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Major financial institutions experienced 80% more cyberattacks over the past 12 months, a 13% year-over-year increase, with a 238% surge in cyberattacks against banks during the coronavirus pandemic.1 According to a new analysis by the Federal Reserve Bank of New York, a single cyberattack on one of the top U.S. banks would likely have a major effect on the global financial system.2
The banking industry faces a whole range of risks as they evolve in the interconnected edge enterprise landscape while battling a growing list of software attacks including denial-of-service (DoS) and distributed denial-of-service (DDoS) attacks, man-in-the-middle (MitM) attack, phishing, and spear-phishing attacks, credential stuffing, and ransomware.
While a majority of threats target software vulnerabilities, banks also risk hardware vulnerabilities that could put the organization’s digital infrastructure at risk, from an employee device to a router connected to an unsecured network, through the Internet of Things (IoT) and cloud exploitation.
The core concept for the banking Cyber Security strategy is to safeguard customer assets and their transactions. As breaches lead to damage banks' standing in the financial market, consequences, and penalties for FDIC non-compliance, monetary losses, and customer confidence.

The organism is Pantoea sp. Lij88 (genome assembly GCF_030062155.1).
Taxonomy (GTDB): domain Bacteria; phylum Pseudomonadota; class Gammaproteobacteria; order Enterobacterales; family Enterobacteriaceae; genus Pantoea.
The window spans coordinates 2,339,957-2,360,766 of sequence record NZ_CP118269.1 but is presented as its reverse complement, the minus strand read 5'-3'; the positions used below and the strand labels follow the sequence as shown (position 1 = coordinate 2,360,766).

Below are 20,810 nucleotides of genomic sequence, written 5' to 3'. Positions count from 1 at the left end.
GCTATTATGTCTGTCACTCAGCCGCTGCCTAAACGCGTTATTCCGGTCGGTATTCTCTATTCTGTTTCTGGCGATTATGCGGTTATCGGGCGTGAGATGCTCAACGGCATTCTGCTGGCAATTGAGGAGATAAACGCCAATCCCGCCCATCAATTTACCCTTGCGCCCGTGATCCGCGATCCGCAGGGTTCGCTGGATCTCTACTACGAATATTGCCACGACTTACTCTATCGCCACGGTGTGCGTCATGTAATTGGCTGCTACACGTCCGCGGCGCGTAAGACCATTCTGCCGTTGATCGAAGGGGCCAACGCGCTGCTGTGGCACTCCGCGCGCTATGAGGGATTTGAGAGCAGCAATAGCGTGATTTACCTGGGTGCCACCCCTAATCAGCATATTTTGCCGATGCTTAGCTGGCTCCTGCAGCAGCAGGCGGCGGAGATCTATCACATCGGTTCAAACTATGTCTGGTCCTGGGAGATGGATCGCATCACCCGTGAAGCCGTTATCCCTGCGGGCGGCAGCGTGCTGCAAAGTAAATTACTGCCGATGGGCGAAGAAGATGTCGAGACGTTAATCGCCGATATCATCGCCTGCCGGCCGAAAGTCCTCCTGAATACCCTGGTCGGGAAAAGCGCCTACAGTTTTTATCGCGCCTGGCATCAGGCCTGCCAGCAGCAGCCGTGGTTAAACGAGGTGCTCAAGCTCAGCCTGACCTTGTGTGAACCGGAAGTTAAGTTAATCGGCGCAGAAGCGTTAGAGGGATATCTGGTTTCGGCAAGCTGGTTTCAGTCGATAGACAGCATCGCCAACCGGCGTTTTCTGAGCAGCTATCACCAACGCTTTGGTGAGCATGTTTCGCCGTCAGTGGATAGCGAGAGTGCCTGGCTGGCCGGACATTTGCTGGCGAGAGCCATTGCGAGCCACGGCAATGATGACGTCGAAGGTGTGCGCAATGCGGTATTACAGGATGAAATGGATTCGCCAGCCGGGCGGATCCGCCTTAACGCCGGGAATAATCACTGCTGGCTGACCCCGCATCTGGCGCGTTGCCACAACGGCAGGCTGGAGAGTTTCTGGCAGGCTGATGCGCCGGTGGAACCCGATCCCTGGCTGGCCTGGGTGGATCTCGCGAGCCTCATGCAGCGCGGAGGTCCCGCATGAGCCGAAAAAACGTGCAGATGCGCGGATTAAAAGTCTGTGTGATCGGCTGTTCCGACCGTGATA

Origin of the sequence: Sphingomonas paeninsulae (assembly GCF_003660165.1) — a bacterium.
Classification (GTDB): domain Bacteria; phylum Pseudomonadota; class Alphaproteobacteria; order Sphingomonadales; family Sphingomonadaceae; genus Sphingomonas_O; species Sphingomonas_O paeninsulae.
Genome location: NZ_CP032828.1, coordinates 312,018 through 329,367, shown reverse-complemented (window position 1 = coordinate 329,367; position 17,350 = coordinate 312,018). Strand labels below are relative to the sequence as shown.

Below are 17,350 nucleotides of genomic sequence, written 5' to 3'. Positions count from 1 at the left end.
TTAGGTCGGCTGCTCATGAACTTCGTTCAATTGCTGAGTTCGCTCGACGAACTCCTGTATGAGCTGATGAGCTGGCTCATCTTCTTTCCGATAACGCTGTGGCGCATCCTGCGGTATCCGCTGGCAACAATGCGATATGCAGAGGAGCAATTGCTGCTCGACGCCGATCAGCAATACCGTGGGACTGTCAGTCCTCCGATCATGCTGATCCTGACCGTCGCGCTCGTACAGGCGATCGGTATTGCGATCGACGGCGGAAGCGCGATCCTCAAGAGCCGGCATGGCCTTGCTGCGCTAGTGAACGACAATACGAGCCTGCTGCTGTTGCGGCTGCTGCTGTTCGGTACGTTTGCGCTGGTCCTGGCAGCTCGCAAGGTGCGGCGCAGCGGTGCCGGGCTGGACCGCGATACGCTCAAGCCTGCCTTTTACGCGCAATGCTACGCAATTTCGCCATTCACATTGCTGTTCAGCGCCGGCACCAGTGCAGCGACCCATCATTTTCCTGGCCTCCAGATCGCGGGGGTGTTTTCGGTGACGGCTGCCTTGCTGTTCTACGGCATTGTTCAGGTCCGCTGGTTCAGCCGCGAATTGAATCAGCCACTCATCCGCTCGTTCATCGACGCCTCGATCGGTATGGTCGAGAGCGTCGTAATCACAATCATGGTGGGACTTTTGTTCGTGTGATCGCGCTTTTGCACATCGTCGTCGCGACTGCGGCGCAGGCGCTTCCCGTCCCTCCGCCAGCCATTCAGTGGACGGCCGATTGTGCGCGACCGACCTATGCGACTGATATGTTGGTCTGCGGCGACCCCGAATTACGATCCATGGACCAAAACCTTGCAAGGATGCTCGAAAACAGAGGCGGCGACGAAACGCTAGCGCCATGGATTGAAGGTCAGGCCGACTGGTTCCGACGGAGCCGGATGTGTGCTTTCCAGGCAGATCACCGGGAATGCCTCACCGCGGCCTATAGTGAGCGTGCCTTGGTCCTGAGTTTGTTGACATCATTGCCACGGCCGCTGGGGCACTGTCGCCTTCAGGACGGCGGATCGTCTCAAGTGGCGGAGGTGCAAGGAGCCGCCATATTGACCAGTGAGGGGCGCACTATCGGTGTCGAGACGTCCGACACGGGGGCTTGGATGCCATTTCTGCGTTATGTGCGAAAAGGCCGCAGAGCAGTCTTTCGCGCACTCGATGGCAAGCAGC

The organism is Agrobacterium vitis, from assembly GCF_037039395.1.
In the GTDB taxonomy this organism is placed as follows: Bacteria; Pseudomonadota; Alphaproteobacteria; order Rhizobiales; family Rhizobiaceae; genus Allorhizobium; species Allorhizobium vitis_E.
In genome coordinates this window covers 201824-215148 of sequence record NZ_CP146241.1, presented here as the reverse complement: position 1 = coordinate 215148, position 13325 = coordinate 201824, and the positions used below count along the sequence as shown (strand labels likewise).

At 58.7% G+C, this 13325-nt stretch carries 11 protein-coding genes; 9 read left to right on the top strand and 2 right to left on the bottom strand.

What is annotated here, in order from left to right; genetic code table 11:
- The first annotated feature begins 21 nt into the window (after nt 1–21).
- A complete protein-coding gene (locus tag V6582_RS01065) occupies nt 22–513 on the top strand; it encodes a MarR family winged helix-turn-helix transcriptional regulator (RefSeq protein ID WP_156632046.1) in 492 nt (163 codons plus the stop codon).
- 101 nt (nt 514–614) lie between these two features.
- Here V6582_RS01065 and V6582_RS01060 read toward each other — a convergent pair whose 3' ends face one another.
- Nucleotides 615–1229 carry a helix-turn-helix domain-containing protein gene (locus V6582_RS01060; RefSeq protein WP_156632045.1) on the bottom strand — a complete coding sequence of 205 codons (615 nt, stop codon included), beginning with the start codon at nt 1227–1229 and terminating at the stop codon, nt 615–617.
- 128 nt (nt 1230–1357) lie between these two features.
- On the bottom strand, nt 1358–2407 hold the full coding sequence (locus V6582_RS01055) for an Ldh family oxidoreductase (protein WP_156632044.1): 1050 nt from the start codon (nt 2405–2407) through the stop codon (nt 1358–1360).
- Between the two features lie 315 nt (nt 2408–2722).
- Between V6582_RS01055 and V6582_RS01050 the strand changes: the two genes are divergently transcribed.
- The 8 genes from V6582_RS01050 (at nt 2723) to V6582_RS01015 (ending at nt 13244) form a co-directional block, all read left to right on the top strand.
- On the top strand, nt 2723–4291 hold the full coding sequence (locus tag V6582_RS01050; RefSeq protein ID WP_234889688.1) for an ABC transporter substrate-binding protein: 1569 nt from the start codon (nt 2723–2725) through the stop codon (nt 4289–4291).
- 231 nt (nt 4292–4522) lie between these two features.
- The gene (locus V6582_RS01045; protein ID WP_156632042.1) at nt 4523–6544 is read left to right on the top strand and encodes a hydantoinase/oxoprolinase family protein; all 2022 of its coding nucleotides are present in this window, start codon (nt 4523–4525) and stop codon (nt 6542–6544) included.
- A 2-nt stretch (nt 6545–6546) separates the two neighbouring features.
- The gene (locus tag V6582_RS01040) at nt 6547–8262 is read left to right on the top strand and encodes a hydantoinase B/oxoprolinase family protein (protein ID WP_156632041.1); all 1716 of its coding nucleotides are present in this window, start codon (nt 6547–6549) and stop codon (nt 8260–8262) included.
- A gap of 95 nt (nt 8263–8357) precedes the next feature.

This was the environment when one of the United States’ largest financial corporations, who specialize in Business and Commercial Banking and Financing came to Garland Technology looking to future proof their security deployment with a cost effective, scalable connectivity strategy that provides resilience and redundancy.
This organization’s security strategy involved the use of Intrusion Prevention Systems (IPS) and DDoS protection for all critical links. IPS is a network security tool that examines network traffic flow to detect and prevent vulnerability exploits. A DDoS protection tool specifically blocks denial-of-service (DoS) and distributed denial-of-service (DDoS) attacks.
Both security solutions are deployed inline, meaning the tool sits directly in the path of network traffic to actively protect and block potential threats. The company reached out to Garland Technology as a leader in inline security, whose CTO Jerry Dillard invented bypass technology, knowing they needed a scalable connectivity strategy that accounted for inline deployment sensitivities.
Architecting networks with High Availability (HA) or redundant designs, creates added challenges for security and networking teams, in not only effectively deploying and updating tools without creating a single point of failure for each device but how to adjust once an HA has been triggered.
Ensure all critical links are actively protected using IPS and DDoS technology, incorporating a strategy of resilience, reliability and redundancy so there is no business interruption or downtime, while protecting sensitive data.
Garland’s engineering team worked with the IT team to design an HA architecture that solved all of their challenges, while providing additional value and functionality, leading them to expand this use case throughout their enterprise.